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    There are a number of ancient ruins scattered throughout Rumoi Subprefecture, such as the Kawaguchi Ruins of Teshio Town. From such settlements formed along the Teshio River, it is easy to imagine the hunter and gatherer lifestyle of the past: fishing salmon as they returned upstream to spawn, hunting Ezo deer or rabbit in the deep woods that formed the backdrop of the villages, and collecting mountain vegetables.

    In addition, the Shosanbetsu Ruins in Shosanbetsu Village, Chiraibetsu Ruins in Azachikubetsu of Haboro Town, and the Sandomari Ruins of Rumoi City are some of the other ancient ruins that can be found in the area. It is believed that Japanese people who were involved in fishing and trading first settled here around 1670.

    No account of the the Rumoi area's history would be complete without mention of the herring industry. Around 150 years ago, the herring that poured into the seaside communities of the Rumoi area enriched the lives of the people and many nishinbanya (lodging and work houses for herring fishermen) were constructed. The area was prominently known as Sengoku Basho, a name which conveyed that this was a place where scores of herring could be caught.

    For more than a century from when herring fishing first began in what is now Rumoi, the industry played a central role in the region. Around 60 years ago, however, the herring disappeared permanently from the area along with the many get-rich-quick dreams brought with it.

    The building and dock of the Saga Residence Banya, which illustrates the lifestyle of the people from this time, still remain today as Hokkaido's only untouched nishinbanya. The residence was designated as important cultural property by the national government in 1997. Today, the Okada Family Banya is still in Tomamae Town, showcasing its medium-sized yet striking structure first built in 1886.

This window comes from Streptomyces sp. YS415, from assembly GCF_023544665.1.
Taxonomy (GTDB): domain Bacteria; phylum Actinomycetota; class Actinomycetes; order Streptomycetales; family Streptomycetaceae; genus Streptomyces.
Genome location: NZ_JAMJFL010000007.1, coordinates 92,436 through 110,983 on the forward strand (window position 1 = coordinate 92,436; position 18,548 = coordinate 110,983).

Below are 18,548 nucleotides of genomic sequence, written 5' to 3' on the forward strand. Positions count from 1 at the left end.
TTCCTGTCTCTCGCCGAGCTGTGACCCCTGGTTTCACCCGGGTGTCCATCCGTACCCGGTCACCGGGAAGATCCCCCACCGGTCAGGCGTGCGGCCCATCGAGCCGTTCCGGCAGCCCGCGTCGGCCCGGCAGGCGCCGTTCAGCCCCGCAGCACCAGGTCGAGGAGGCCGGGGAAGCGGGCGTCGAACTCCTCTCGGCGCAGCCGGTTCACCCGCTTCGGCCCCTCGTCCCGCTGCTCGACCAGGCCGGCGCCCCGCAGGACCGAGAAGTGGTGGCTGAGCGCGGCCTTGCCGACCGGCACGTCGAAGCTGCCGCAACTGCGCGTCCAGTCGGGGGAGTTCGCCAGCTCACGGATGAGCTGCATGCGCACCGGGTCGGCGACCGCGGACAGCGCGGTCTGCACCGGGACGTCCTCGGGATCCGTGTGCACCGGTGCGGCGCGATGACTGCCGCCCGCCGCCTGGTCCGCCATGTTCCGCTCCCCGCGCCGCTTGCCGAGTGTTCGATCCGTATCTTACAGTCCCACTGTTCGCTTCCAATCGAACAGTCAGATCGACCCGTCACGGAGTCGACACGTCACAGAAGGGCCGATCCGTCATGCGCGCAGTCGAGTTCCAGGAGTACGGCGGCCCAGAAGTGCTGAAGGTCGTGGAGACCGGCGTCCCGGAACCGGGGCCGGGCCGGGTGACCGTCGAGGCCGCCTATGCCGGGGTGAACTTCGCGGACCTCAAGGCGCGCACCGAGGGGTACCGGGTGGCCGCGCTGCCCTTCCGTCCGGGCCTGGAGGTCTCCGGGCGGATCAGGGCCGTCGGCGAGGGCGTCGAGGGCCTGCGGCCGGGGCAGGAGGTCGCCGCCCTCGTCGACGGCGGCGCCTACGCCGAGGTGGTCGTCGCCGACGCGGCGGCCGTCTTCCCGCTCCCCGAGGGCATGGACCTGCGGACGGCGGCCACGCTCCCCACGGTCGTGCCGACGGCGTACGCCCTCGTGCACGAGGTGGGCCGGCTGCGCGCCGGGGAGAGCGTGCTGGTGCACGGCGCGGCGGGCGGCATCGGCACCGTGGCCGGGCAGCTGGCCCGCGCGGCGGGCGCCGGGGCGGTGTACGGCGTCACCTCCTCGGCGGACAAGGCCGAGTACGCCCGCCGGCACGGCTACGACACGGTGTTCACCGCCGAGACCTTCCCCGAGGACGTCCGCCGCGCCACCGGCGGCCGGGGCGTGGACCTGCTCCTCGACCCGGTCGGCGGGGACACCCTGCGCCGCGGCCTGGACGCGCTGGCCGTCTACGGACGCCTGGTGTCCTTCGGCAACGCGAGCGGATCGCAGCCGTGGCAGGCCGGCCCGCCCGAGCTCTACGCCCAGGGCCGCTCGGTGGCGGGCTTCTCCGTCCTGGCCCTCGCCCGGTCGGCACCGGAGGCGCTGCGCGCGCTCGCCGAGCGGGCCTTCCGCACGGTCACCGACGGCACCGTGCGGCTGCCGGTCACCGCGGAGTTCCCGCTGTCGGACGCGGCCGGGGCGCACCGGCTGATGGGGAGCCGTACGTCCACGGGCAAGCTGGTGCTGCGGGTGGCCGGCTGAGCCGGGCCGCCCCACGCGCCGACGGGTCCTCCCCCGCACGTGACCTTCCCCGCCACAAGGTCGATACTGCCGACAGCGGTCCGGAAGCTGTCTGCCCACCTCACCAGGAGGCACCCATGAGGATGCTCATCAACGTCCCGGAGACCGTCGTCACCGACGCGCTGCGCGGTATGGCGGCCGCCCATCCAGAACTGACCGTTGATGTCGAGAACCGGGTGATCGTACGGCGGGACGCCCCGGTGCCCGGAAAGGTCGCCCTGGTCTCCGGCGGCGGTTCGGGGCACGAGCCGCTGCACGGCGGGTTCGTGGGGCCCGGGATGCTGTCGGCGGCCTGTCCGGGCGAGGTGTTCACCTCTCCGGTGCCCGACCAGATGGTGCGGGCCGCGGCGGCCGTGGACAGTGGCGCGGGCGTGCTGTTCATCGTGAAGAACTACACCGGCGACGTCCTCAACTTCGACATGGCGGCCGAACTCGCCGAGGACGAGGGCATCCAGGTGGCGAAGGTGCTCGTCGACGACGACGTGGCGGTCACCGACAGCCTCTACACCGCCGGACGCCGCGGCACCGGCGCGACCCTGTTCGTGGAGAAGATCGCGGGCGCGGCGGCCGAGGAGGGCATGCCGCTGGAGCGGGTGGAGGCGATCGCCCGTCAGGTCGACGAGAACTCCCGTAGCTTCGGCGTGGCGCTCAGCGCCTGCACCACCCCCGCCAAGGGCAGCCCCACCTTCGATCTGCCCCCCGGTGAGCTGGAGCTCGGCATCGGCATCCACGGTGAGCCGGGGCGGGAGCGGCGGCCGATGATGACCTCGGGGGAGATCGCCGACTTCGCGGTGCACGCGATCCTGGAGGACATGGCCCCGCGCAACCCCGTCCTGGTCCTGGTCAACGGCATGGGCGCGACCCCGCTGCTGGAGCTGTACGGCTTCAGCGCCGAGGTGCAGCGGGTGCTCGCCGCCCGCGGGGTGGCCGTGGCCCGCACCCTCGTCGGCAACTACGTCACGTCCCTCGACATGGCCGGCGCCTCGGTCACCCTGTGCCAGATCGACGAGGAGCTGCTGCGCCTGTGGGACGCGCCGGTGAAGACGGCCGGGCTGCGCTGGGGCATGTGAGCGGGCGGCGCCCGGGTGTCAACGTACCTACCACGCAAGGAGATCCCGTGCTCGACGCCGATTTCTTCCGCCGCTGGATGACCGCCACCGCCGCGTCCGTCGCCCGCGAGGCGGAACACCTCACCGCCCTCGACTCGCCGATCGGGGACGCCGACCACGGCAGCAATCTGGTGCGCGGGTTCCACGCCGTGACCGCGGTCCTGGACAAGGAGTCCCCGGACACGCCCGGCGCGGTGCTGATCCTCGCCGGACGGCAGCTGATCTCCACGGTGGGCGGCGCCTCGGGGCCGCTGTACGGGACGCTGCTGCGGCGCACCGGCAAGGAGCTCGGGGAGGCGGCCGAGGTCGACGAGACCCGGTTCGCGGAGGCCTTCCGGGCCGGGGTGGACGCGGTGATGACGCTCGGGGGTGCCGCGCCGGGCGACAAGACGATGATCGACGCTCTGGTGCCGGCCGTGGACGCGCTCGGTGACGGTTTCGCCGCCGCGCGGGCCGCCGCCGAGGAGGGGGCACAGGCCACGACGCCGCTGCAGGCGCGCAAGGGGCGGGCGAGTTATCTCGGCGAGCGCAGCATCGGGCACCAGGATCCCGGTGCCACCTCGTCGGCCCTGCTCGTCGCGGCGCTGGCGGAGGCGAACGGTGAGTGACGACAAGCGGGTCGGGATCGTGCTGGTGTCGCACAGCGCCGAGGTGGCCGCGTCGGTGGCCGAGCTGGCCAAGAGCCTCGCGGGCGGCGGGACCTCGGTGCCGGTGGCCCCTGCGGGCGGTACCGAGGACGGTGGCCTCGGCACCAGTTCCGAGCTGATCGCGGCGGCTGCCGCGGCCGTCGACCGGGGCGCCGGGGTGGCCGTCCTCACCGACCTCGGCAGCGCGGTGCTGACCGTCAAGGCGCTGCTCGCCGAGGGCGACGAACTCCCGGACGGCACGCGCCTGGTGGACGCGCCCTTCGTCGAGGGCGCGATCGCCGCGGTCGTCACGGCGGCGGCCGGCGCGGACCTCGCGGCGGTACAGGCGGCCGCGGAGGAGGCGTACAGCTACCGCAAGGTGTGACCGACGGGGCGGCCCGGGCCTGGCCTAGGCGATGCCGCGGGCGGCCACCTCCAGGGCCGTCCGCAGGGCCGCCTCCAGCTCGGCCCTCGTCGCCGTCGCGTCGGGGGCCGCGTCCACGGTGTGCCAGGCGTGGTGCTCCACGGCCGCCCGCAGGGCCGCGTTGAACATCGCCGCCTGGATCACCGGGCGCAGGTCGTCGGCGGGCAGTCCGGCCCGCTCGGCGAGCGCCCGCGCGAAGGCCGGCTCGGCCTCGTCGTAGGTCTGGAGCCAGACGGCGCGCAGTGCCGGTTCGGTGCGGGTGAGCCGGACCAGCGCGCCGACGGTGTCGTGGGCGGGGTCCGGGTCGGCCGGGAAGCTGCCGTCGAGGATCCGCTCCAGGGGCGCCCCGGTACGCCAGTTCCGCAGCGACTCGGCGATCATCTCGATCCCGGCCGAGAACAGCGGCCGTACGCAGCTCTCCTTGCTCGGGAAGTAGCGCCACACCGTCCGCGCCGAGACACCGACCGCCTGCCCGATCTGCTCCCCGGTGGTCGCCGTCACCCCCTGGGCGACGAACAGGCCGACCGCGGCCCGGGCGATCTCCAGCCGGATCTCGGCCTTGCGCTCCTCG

In addition, the Old Hanada Family Banya, also designated as important cultural property by the national government, serves as further proof of Obira Town's herring fishing heritage which must not be forgotten. At its height in 1905, it managed 18 fishing nets and employed more than 500 fishermen, and today is the largest banya constructed in Hokkaido that is currently still standing.

    These precious buildings are representative of the golden age of Rumoi's herring fishing heritage, and have each been designated as Hokkaido Heritage sites. Around 1870 in the town of Mashike, which also thrived on herring fishing, the first-generation head of the Honma family who settled here developed a business based on the sales of general goods and kimonos (a traditional Japanese garment). Meanwhile, he expanded his business operations in various other directions following trends towards shipping, brewing and more. As a result, even after the herring trade had dwindled, the presence of Japan's northernmost brewery and the historical townscape continue to convey the story of a glorious bygone era.


    One of the historic remains of the town that must not be forgotten is the Old Haboro Line. This was a longitudinal railroad that spanned 141 km connecting the Rumoi region from north to south. It opened as the Japan National Railway Haboro Line in October of 1955.

    The line offered unprecedented access to local resources such as black diamond (coal) and yellow diamond (herring roe) and traversed the vast wilderness of the Tenpoku area using heavy locomotives. The Haboro Line was the third longest line in Hokkaido and served as the main pillar of support for the shipping of high grade coal extracted from coalmines in the Rumoi area, such as Haboro Tanko and Chikubetsu Tanko. The line was also a means of transportation that supported the local people's lifestyle, but this mutually dependable relationship ended as gasoline later replaced coal as an energy source.

    In March 1987, the Haboro Line officially ceased operation. However, there are many places along the coastal portion of the National Route where traces of the old tracks can still be seen.

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